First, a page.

Regime attempts to unite the region against Israel coincide with heightened kinetic and rhetorical escalations between Iran and Israel. The Israel Defense Forces (IDF) Chief of Staff Herzi Halevi expressed on April 5 Israel’s readiness to preemptively strike Iran without US support.[xxv] Artesh Commander Major General Abdul Rahim Mousavi responded to Halevi’s comments on April 10, stating that “Israel is too inferior a country to be considered a threat to Iran.”[xxvi] Artesh Ground Forces Commander Brigadier General Kiomars Heydari separately warned on April 10 that Iran would provide a “toothbreaking and crushing” response to a foreign attack.[xxvii] Iran and Israel have also been engaged in a tit-for-tat escalation cycle in Syria in recent days, as CTP previously reported.[xxviii] The New York Times separately reported on April 8 that the US had warned Israeli shipping companies of a potential IRGC Aerospace Force drone attack on Israeli tankers in the Persian Gulf and the Arabian Sea.[xxix]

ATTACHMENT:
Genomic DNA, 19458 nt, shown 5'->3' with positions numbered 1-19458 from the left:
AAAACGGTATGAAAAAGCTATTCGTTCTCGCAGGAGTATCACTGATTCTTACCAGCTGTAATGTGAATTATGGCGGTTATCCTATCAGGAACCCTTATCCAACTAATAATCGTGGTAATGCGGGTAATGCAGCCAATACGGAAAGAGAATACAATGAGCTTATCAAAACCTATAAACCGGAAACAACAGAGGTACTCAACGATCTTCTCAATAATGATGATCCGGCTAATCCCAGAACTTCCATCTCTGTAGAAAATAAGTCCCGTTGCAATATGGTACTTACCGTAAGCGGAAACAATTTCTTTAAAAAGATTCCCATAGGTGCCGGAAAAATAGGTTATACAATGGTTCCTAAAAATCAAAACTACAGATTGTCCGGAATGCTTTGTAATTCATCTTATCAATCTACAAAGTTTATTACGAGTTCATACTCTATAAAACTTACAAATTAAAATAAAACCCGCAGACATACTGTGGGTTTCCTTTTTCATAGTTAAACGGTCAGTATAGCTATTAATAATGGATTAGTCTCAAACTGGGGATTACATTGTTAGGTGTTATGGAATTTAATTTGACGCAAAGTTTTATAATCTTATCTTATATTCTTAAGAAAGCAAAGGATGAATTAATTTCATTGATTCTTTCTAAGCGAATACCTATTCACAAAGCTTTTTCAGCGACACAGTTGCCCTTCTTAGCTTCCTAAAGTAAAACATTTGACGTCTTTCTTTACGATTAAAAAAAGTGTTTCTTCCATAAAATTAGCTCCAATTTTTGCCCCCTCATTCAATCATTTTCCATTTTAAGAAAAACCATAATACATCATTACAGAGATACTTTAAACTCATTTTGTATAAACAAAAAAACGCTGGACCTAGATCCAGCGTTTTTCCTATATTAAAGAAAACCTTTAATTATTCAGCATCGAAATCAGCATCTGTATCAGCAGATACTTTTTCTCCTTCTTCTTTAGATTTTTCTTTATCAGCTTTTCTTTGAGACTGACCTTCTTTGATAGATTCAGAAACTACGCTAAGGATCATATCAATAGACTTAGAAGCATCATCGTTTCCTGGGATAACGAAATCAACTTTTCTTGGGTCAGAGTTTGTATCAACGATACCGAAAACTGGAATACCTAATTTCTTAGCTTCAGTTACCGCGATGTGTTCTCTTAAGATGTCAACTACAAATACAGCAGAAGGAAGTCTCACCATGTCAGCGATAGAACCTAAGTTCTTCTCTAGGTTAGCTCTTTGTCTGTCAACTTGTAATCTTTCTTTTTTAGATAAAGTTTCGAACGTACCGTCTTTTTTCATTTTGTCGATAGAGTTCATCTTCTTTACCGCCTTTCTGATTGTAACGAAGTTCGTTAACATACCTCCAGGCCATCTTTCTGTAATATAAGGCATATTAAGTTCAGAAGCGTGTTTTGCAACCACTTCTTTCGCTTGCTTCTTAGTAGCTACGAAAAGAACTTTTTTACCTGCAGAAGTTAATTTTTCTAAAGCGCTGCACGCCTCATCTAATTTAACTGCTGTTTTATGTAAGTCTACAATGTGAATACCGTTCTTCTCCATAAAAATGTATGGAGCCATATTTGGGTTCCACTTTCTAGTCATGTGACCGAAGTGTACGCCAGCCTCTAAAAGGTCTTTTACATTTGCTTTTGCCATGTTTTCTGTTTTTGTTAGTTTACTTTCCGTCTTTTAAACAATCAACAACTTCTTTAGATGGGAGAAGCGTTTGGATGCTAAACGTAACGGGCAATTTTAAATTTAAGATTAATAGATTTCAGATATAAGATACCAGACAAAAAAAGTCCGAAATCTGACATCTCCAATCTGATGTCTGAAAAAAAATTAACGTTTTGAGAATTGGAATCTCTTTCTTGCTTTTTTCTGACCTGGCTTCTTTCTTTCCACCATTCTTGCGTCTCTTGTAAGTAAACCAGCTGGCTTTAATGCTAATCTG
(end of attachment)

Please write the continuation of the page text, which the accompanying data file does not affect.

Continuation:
Iranian officials participated in a series of diplomatic engagements between April 7 and 9 to preserve Iranian strategic interests in the Caucasus. The regime’s interests in this region include keeping overland trade routes open, preventing Israel from operating against Iran from Azerbaijan, and preempting the spread of separatist sentiments among Iran’s Azeri minority. Supreme National Security Council (SNSC) Secretary Rear Admiral Ali Shamkhani discussed the International North-South Transit Corridor (INSTC) in separate meetings with Armenian National Security Council Secretary Armen Grigoryan and Russian Presidential Aide Igor Levitin in Tehran on April 9.[xxx] The INSTC is a land route through the Caucasus which enables Iran to export products to Russia and Europe. Shamkhani may have discussed the INSTC with Grigoryan and Levitin in the context of Azerbaijani efforts to link mainland Azerbaijan to the Nakhchivan Autonomous Region—an Azerbaijani exclave in western Armenia.[xxxi] Connecting the Nakhchivan Autonomous Region to mainland Azerbaijan would cut off Iran from an overland route in the Caucasus.[xxxii] The regime regards territorial changes in the Caucasus as a threat to Iran’s internal security, likely fearing that territorial changes could precipitate calls for separatism among Iran’s large Azeri minority in northwestern Iran.[xxxiii] Foreign Affairs Minister Hossein Amir Abdollahian separately held two phone calls with his Azerbaijani counterpart Jeyhun Bayramov on April 7 and 8.[xxxiv] Iranian state media reported that Abdollahian and Bayramov discussed “misunderstandings” between Iran and Azerbaijan, likely referring to the regime’s disapproval of growing Azerbaijani-Israeli ties.[xxxv] Regime officials have strongly criticized Azerbaijan’s decision to open an embassy in Israel in recent days.[xxxvi] The regime has additionally repeatedly accused Azerbaijan of allowing Israel to use its territory as a base to organize and launch operations against Iran, as CTP previously reported.[xxxvii]